What is intergenerational fairness?

At the National Press Club, 2 Feb 2015, Prime Minister Tony Abbott responded to the question on the fairness concerns about the 2014 Budget by resorting to the argument that his government’s aim is to help future generations by reducing the debt burden they would inherit. Hence, he argues, the 2014 budget and his government’s debt reduction strategy aids intergenerational fairness. If we are to read between the lines of what Abbott said, current equity and fairness issues are of no account whatsoever in his or his government’s world view.

The government’s obsession with debt reduction is based on an absurd argument which conflates a government budget with a household budget. Economist, Warwick Smith explains here.

But apart from the simple (well not that simple) economics of it, there are other reasons why Tony Abbott’s rationale for budget cuts on the ground of intergenerational fairness hold no water. Investment spending in the present aids intergenerational well being – and fairness- into the future.

The most obvious way that this works is through investment in education and why the Gonski recommendations for an overhaul of school funding was so important.

The essence of the Gonski recommendations is that more resources need to be allocated to disadvantaged schools in order for disadvantaged students to have opportunities to achieve to the best of their ability and to level the playing field with students in advantaged well-off schools.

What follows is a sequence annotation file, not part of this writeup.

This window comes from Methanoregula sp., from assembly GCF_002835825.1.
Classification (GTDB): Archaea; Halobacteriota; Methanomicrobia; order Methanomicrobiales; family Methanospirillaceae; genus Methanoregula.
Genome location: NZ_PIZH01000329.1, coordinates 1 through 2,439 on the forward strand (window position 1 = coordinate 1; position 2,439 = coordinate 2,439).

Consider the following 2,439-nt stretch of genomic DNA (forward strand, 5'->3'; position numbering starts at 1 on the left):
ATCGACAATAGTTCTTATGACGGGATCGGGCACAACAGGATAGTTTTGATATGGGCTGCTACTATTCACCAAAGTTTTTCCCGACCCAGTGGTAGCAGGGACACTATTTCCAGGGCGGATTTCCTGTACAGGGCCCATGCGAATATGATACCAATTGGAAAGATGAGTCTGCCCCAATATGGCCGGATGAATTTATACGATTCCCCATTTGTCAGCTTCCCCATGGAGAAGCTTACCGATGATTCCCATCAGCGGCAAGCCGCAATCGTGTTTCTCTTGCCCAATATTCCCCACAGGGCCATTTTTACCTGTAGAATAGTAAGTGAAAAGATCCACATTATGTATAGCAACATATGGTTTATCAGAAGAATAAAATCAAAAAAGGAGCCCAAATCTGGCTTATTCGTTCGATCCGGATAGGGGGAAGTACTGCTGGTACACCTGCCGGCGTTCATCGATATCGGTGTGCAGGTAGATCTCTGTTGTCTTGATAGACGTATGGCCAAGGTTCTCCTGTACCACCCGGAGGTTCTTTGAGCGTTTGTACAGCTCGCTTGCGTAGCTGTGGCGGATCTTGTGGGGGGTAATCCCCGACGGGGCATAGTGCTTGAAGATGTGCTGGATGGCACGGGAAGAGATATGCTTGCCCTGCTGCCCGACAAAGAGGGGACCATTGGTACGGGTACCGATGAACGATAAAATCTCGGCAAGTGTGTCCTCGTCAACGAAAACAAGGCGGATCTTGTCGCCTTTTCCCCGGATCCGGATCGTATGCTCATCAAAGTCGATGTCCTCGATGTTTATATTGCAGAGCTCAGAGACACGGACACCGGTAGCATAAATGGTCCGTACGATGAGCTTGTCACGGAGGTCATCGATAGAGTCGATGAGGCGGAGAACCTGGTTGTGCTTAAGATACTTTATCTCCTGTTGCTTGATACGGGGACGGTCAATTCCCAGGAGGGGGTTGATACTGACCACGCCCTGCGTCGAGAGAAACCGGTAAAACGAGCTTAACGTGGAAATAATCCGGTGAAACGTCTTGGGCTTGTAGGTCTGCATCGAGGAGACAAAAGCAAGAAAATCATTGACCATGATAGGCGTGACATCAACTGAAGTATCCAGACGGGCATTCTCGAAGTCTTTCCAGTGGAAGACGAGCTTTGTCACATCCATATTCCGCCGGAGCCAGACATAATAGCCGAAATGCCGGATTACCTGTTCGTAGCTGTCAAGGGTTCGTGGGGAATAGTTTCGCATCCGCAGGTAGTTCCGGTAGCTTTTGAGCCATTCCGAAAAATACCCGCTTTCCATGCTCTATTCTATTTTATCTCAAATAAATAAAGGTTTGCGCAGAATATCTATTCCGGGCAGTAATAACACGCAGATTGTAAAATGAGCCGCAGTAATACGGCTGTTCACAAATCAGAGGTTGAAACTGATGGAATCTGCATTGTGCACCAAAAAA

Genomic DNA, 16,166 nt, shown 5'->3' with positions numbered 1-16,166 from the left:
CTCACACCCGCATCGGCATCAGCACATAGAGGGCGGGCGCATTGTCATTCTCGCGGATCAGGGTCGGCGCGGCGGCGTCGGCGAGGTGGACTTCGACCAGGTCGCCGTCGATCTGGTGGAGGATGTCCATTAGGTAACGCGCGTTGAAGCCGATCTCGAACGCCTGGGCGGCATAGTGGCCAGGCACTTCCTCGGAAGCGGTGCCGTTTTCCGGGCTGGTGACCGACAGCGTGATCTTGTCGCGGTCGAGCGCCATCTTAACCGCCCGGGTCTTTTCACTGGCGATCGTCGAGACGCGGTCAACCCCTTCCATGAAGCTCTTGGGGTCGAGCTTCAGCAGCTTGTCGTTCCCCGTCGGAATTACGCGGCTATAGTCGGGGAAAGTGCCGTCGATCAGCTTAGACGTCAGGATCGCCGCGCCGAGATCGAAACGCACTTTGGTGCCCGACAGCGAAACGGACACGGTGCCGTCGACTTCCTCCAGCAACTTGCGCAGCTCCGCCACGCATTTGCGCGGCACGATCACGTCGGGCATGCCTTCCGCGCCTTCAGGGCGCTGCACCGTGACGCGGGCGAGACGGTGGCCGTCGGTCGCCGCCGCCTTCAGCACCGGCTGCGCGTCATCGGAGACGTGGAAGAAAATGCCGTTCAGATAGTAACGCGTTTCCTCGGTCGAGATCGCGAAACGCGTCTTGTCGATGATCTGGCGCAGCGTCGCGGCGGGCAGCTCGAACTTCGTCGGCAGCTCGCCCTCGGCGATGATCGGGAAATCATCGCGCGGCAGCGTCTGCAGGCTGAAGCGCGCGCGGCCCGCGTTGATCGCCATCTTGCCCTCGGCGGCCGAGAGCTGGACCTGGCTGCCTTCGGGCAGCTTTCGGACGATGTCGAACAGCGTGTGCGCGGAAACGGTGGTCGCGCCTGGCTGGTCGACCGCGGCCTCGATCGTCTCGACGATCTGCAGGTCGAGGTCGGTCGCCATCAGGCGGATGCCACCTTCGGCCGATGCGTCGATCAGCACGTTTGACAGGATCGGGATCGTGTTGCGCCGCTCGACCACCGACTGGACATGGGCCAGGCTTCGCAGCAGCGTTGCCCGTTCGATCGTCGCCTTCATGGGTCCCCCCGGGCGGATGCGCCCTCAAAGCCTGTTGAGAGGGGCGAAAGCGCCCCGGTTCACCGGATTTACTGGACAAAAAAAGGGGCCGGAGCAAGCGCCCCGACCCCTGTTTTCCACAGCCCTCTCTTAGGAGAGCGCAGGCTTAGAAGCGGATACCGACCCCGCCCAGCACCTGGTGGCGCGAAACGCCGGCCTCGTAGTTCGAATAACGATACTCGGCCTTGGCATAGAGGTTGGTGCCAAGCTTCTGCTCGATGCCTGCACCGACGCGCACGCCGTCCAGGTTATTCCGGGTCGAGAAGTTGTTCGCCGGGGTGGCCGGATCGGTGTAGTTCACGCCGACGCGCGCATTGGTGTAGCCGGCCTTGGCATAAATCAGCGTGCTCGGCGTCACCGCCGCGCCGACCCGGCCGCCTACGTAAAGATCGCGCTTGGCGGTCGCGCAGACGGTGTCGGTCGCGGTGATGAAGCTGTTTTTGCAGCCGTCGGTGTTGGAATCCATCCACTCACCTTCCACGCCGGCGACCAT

Similarly, investment in higher education and opening opportunities in universities for students from disadvantaged backgrounds helps to achieve intergenerational fairness.

More than that the investments in education support the well springs of economic growth – innovation and high level competency for the globalised labour market and economy of the 21st century.

The kind of debt reduction policy that the Coalition government wants to implement actually erodes the foundations for economic growth in the future. It sets up young people coming of age 20 or 30 years down the track for marginalisation in the emerging economy without the sort of investments in education that they need now.

However, it is not only a matter of investment in education. A quest for equity and fairness in the present through appropriate income support provisions, affordable housing including public/social housing, community services, and high quality and affordable health care all contribute to the capacity of future generations to do well, to expand the economy and participate as global citizens…. as well as do what they need to do to deal with the real threats they face in the future with global warming – in fact the Coalition government’s recalcitrant attitude on climate change and its retrograde step in abolishing the carbon tax will help to configure a huge burden on future generations.

Fairness for future generations is very much a matter of building social capital now. See my 2012 article here:

https://theconversation.com/the-old-school-tie-and-social-capital-claymore-vs-mlc-9948

 

 

 

 

 

 

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